Genital human papillomavirus (also called HPV) is the most common sexually transmitted infection (STI). There are more than 40 HPV types that can infect the genital areas of males and females. These HPV types can also infect the mouth and throat. Most people who become infected with HPV do not even know they have it.
HPV is not the same as herpes or HIV (the virus that causes AIDS). These are all viruses that can be passed on during sex, but they cause different symptoms and health problems.According to the CDC, there are several ways that people can lower their chances of getting HPV, such as vaccination, using condoms and being faithful to one partner.
Vaccines can protect males and females against some of the most common types of HPV. These vaccines are given in three shots. It is important to get all three doses to get the best protection. The vaccines are most effective when given before a person’s first sexual contact, when he or she could be exposed to HPV.
For girls and women there are two vaccine choices that are available to protect females against the types of HPV that cause most cervical cancers. Those options are Gardasil and Cervarix. For this article, let’s look at the signs and symptoms of an adverse reaction to one of these vaccines, Cervarix.
The HPV Cervarix® vaccine has been in use around the world for several years and according to the CDC has been very safe. However, any medicine could possibly cause a serious problem such as a severe allergic reaction. The risk of any vaccine causing a serious injury or death is extremely small.
The federal government claims that life-threatening allergic reactions from vaccines are very rare. If they do occur, it would be within a few minutes to a few hours after the vaccination.
According to their Vaccine Information Sheet, there are several “recognized” mild to moderate problems that are known to occur with this HPV vaccine. According to the VIS, these do not last long and go away on their own.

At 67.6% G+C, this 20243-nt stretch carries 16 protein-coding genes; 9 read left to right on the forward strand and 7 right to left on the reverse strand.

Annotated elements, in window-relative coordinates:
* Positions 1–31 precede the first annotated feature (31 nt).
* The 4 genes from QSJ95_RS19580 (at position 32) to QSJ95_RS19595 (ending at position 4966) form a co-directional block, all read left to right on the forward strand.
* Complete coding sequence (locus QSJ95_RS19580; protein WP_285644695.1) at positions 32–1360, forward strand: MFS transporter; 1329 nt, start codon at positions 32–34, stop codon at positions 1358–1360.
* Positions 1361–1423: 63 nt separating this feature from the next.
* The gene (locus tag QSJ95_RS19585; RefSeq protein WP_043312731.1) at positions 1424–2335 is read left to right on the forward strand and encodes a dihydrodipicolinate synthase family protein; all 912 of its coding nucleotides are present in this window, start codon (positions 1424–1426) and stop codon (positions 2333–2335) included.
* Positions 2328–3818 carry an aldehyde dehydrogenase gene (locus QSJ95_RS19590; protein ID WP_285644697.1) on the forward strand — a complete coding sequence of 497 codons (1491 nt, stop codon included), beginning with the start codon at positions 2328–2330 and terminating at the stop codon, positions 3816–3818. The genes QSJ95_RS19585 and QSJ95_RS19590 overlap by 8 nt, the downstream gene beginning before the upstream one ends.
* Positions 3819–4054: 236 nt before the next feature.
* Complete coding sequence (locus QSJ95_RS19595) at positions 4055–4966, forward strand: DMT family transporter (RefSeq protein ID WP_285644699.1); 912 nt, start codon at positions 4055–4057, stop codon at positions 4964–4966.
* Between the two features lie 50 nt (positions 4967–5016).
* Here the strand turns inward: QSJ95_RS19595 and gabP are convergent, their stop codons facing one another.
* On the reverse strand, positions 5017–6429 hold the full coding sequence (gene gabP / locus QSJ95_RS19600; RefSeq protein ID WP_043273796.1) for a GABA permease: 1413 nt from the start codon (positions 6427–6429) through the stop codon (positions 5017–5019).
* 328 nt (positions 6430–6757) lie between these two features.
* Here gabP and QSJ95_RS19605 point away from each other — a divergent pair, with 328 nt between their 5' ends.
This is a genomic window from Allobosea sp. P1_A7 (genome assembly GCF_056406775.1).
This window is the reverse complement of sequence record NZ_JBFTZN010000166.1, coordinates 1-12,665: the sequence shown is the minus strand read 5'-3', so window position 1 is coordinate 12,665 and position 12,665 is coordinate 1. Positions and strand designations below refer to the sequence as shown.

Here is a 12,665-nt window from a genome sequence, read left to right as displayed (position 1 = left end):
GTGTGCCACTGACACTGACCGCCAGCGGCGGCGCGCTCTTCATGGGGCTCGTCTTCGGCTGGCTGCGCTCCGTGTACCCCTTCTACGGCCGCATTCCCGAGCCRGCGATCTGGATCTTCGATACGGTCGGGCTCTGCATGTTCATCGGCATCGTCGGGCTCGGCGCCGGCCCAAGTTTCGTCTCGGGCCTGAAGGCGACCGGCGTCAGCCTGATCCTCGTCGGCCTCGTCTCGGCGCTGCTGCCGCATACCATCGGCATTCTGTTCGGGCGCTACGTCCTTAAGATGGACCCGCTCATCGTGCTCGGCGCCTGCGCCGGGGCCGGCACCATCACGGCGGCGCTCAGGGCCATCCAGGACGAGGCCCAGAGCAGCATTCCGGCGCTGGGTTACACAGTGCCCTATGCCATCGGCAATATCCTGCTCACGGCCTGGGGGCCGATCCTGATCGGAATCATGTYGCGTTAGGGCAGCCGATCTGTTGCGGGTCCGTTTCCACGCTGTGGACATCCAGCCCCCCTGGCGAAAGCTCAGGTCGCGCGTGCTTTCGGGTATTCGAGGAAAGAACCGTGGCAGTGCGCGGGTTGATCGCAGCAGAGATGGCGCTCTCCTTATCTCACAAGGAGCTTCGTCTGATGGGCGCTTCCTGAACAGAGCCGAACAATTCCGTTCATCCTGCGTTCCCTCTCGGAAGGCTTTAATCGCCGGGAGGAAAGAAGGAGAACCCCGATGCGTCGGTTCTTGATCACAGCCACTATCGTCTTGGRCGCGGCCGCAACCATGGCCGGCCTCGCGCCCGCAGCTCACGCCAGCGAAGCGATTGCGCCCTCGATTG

The “recognized” adverse reactions are, reactions where the shot was given – pain (about 9 people in 10), redness or swelling (about 1 person in 2), other mild reactions, fever of 99.5 or higher degrees Fahrenheit (about 1 person in 8), headache or fatigue (about 1 person in 2), nausea, vomiting, diarrhea, or abdominal pain (about 1 person in 4), muscle or joint pain (up to 1 person in 2) and fainting.
In regards to the fainting reaction, the CDC says that the brief fainting spells and related symptoms (such as jerking movements) can happen after any medical procedure, including vaccination. Sitting or lying down for about 15 minutes after a vaccination can help prevent fainting and injuries caused by falls. Tell your doctor if the patient feels dizzy or light-headed or has vision changes or ringing in the ears.
Like all vaccines, HPV vaccines will continue to be monitored for unusual or severe problems.
This is all wonderful information and we are grateful that the CDC has “recognized” these adverse reactions but it is vital that you know these are not the only potential adverse reactions to the Cervarix vaccine.
There are several reports and studies that have proven that Cervarix has been associated with autoimmune disorders and nerve damage. Not to mention the reported fatalities with the HPV vaccines. Just because the VIS and the CDC does not openly share these other very serious reactions, does not mean that they should not be considered when choosing to vaccinate your daughter or son with this very serious vaccine.
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